POLICY: Nixon's Other Crisis: The Shrinking Dollar

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Wall Street is in a similar ban-the-boom mood. Corporate profits are expected to rise 23% this year above those in 1972. That anticipation would normally set brokerage houses afire with buy orders, but stock prices have sagged even more than the Dow Jones industrial average of 30 blue chips indicates; it is no trick to find lesser-known stocks whose value has been cut in half so far this year. One result is that tens of millions of Americans, whether they know it or not, face the prospect of retirement benefits less generous than they had hoped for, because the stocks that their pension funds invest in have gone down. The dive has mystified even top corporate executives. Robert Oster, senior vice president of California's Bank of America, the nation's largest, reports that on a recent nationwide tour he kept hearing the same refrain from corporate clients: "How the hell can we be that low on the market when our company is in such great shape?"

At least part of the mystery is bound up with inflation.

Inflation was once thought to be good for the stock market: after all, the very word meant rising prices, presumably for stocks as well as other things.

But market averages today are not much higher than they were in the late 1960s, while the consumer price index has gone up by a third.

Among the reasons: inflation has become synonymous with tight money and high interest rates. Indeed, last week major banks raised their prime rate (to 7½%) for the fourth time in eight weeks, making the cost of big-business borrowing more expensive than at any time since September 1970. The Federal Reserve then lifted the discount rate (the interest rate it charges member institutions) half a point, to 6½%, its highest level in more than 50 years.

High interest rates and decreased availability of loan money make it more difficult for would-be investors to buy stock, and tend to drain money out of the stock market into bonds and savings accounts, where interest yields are high. Further, every inflation brings with it the threat of a subsequent recession caused by Government efforts to restrain an inflationary boom—a distressing thought to stock investors.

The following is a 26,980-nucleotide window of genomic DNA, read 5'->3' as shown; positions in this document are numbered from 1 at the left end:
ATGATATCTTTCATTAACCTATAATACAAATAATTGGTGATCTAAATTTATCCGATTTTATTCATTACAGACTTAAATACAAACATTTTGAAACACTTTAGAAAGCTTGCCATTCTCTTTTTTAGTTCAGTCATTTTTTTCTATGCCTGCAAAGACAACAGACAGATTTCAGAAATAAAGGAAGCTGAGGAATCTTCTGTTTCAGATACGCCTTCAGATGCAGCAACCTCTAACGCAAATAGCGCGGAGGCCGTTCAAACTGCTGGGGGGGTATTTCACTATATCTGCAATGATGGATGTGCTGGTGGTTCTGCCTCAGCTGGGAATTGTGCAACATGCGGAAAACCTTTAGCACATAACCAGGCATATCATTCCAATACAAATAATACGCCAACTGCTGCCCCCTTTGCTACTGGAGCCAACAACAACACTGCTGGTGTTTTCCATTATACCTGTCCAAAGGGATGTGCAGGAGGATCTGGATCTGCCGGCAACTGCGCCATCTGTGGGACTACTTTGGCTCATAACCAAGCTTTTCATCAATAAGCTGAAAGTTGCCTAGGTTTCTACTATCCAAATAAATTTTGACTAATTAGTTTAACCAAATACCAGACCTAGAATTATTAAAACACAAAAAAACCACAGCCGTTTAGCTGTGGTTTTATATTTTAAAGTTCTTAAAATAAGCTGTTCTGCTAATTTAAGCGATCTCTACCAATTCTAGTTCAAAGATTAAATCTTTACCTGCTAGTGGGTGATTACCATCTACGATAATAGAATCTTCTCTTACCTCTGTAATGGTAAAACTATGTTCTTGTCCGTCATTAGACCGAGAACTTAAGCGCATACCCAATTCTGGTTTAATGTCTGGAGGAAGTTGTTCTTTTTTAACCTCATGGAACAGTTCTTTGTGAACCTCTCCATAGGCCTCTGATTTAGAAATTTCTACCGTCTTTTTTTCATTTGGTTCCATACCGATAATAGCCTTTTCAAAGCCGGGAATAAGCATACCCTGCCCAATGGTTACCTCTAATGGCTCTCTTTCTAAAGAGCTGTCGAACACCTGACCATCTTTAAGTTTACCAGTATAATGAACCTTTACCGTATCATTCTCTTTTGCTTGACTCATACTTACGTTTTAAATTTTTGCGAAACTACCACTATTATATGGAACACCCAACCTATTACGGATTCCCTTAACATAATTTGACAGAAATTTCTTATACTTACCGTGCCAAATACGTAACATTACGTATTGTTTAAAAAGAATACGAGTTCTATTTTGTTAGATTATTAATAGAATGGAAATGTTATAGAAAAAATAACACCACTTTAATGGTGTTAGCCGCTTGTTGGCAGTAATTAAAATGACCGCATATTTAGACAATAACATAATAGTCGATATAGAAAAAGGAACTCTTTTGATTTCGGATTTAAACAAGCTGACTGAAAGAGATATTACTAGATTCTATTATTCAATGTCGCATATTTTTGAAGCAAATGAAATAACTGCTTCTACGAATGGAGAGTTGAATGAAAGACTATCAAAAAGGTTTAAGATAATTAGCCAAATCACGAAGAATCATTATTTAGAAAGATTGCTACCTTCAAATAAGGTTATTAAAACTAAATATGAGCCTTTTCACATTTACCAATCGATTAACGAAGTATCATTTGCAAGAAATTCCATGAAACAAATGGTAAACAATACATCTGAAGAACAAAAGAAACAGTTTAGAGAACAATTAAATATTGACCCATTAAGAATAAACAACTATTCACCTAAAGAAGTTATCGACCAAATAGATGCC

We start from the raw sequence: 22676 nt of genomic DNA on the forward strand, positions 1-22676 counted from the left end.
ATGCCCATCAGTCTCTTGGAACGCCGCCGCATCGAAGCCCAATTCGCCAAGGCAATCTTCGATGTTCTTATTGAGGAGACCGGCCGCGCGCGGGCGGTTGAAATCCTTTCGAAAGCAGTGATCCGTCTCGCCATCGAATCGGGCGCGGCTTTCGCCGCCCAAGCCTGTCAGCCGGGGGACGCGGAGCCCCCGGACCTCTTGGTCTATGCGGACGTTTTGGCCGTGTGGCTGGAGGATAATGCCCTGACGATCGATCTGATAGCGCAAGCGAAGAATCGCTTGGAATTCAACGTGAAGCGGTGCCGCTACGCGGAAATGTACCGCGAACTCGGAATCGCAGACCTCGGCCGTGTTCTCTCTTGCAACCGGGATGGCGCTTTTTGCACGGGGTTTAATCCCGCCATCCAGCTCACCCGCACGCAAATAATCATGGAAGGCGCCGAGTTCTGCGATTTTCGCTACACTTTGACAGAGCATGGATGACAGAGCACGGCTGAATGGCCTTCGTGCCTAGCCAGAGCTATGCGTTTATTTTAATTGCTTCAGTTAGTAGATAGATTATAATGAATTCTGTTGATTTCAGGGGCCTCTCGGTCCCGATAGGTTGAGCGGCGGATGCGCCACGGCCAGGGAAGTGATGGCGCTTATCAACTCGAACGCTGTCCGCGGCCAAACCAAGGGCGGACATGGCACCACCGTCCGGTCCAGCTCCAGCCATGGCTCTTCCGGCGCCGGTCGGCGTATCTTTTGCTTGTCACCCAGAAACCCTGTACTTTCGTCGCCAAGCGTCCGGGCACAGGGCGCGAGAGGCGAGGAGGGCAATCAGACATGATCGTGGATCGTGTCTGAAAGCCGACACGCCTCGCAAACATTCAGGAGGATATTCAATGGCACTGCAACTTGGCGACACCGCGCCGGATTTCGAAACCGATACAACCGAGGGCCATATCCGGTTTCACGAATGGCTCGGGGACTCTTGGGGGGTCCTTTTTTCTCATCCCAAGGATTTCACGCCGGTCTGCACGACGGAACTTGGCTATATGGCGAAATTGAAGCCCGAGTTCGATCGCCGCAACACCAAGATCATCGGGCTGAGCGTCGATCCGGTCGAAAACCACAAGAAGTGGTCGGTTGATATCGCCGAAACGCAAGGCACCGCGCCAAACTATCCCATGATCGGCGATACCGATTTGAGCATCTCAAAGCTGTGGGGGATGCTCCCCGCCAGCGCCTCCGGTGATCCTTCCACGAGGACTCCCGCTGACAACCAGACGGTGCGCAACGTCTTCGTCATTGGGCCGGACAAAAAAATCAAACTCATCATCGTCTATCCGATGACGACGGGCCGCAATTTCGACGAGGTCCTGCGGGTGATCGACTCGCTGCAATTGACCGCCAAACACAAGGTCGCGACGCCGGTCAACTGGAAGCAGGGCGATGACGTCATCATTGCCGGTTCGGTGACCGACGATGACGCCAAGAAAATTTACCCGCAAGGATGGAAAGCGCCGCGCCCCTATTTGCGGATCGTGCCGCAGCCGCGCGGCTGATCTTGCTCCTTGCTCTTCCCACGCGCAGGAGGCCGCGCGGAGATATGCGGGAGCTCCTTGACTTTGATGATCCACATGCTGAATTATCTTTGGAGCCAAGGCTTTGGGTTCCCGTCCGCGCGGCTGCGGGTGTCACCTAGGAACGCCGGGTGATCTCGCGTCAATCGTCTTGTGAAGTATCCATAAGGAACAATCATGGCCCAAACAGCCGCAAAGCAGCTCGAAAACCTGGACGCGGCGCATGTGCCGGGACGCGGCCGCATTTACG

The root cause of the dollar's decline abroad is the simple fact that there are too many dollars—some $80 billion —ricocheting round the world. They have accumulated abroad because the U.S. during the past 20 years has spent overseas—in purchases of foreign goods, military expenditures and business investments—far more than it has taken in from foreign countries. An oversupply of dollars, like an oversupply of potatoes, tends to drive down the price. That tendency has been given free rein since March by a change in the way that the international monetary system operates. Previously, foreign countries had been required to maintain set exchange rates between their currencies and the dollar—meaning that if no one else would buy dollars, government banks had to purchase them to support the price. Now nearly all major currencies are "floating," or free to sell at any price set by supply and demand, against the dollar.

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